The Buccaneers’ trade of Brian Price to the Chicago Bears on Friday didn’t come as a surprise to the talented by often-injured defensive tackle.
“It was something we were preparing for,” Tampa Bay general manager Mark Dominik said. “Chuck Price (Brian Price’s agent) wasn’t shocked. We’ve been in constant contact. We’ve talked the entire offseason.”
The Price trade shouldn’t have come as too much of a surprise to PewterReport.com readers either as it first reported that he wasn’t a lock to make the team this year in a Pewter Pulse column on June 15.
Since Thursday night Dominik has been getting blasted by some fans for giving up on Price too early and trading him to Chicago for an undisclosed draft pick. Some are looking at the recent death of Price’s sister and all of the tragedy he has faced personally and professionally with his serious injuries and the fact that Price was involved in a fight with first-round draft pick Mark Barron and have some sympathetic feelings over the 2010 second-round pick. They view the move as a heartless one by the Bucs organization.
If anything, fans should be upset with Dominik for even drafting Price, who has seen his NFL career interrupted by a series of personal and physical setbacks related to his injured hamstring and pelvis, which have been repaired through a radical surgical procedure during his rookie season, which ended prematurely on injured reserve. In retrospect, not enough homework was done on Price’s physical condition and his character by the Tampa Bay organization, and that in part played a role in the dismissal of Buccaneers West Coast college scout Jim Abrams during this past offseason.
There is no doubt that Price, who hails from the inner city in Crenshaw, Calif., had a rough upbringing. Both of Price’s brothers were tragically gunned down in drive-bys years ago while he was growing up.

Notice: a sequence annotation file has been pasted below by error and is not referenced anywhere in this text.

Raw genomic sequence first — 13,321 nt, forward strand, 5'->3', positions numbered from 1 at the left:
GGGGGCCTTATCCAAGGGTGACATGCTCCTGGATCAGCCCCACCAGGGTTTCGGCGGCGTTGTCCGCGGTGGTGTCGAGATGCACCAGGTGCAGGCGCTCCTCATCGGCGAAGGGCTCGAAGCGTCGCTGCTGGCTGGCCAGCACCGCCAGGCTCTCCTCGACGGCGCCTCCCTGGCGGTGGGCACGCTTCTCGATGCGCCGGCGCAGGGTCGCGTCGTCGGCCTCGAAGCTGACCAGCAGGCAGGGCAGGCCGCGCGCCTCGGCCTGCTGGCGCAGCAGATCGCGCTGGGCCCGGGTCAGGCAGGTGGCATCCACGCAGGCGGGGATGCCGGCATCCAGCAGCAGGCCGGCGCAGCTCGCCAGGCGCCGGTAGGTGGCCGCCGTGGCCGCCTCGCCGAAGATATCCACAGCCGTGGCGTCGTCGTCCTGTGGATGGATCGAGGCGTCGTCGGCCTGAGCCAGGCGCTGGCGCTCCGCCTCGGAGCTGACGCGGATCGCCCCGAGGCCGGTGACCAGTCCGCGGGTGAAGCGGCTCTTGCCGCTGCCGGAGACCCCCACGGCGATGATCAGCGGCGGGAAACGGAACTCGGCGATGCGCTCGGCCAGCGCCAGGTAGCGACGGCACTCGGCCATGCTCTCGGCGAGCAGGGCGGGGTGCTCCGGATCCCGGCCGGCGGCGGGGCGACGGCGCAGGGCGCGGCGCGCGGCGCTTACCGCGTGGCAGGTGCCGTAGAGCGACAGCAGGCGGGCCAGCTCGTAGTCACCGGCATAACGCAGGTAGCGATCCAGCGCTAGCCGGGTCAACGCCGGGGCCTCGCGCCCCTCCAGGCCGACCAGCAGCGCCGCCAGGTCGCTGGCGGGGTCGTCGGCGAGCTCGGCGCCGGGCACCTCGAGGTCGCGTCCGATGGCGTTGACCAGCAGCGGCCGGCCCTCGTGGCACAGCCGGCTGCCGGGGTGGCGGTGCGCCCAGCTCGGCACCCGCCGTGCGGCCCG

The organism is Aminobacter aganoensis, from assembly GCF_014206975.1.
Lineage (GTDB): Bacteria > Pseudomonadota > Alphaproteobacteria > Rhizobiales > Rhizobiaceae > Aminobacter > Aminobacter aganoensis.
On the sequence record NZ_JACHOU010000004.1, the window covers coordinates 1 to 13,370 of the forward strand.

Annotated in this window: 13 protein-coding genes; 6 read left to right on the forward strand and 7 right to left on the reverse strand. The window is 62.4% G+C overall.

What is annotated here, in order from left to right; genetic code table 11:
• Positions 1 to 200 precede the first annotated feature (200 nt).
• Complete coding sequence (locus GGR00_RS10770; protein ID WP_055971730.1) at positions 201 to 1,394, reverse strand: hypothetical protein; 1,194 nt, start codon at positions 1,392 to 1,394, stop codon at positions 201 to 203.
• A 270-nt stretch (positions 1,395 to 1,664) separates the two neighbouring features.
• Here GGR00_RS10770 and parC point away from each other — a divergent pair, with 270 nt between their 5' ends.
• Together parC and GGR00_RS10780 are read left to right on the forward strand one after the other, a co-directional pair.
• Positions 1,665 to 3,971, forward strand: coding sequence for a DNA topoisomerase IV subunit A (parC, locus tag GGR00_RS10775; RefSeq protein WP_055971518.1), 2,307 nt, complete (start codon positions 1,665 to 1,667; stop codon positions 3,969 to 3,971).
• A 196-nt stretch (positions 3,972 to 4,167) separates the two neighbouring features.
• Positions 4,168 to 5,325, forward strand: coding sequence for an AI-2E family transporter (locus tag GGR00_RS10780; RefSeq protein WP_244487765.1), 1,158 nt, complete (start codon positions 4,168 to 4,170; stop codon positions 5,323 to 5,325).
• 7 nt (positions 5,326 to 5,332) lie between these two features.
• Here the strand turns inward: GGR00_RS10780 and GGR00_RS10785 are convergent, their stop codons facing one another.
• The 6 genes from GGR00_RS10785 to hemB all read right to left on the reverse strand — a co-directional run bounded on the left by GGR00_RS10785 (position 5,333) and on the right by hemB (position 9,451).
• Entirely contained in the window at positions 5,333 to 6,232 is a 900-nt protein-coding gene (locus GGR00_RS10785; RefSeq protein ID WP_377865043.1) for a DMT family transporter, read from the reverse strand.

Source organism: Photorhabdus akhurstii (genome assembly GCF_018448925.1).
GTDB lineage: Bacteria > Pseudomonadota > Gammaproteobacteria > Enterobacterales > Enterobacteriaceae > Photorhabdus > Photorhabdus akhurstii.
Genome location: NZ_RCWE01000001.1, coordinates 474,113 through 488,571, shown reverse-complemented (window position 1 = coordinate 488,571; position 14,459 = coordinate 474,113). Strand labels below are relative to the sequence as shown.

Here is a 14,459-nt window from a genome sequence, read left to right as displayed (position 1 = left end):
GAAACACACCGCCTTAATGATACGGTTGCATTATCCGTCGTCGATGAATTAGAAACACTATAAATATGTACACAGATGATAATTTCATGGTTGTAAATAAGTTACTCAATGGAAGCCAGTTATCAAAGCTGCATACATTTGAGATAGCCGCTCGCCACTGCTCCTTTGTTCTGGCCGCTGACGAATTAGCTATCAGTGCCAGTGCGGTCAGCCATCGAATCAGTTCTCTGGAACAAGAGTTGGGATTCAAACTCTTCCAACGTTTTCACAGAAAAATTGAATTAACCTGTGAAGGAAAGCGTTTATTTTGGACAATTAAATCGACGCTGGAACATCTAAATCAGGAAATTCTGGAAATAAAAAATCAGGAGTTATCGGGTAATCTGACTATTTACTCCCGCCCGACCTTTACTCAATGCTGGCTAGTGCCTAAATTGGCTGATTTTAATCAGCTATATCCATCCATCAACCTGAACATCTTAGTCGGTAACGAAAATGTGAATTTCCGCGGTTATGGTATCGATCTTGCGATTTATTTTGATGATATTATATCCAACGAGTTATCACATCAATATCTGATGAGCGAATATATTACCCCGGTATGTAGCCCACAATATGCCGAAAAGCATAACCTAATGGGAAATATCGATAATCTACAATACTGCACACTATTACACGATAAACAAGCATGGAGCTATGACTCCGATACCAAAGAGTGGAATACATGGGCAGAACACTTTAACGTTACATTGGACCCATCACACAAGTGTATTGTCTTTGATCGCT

The Bucs loved Price’s talent. They just didn’t get to see it enough. They had him as a top 15 prospect on their draft boards in the 2010 draft and were ecstatic to get him in the second round, but in two injury-marred seasons, Price tallied just 34 tackles and three sacks with all of his quarterback captures happening in 2011.
When Price, who has struggled with his weight and conditioning since his hamstring and pelvic surgery in 2010, failed his conditioning test miserably on Thursday, which is the day the Bucs players reported to training camp. The conditioning test was a timed test 16 110-yard sprints with 45-second breaks in between runs.
But as Dominik said on Friday that was just but one chapter in a bad novel of Price’s time in Tampa Bay.
“It is disappointing to us as an organization and I know Brian Price is disappointed it worked out the way it did,” Dominik said. “But at the same point we have to move and do what we feel as an organization – and me specifically – that are in the best interest of this football team.
“I have a lot of respect for Brian. He has been through a lot of personal drama, and he got a lot of physical drama he has been though, too. He got to get everything put together.”
Dominik’s use of the term “drama” reveals just how tired and frustrated the organization was becoming with Price. During his rookie season, Price contemplated quitting football when he was on injured reserve. Having grown up his entire life in the Los Angeles area, Price attended nearby UCLA and had only traveled outside the state of California for road games while playing for the Bruins.
Moving across the country to Florida made Price homesick in 2010 and it wasn’t until his girlfriend, U.S. track star Candice Davis, moved in with him and married him did the team feel that Price might get used to living on the East Coast. It helped, but there was a time when the organization felt that Price might actually leave the Bucs and give up his football career.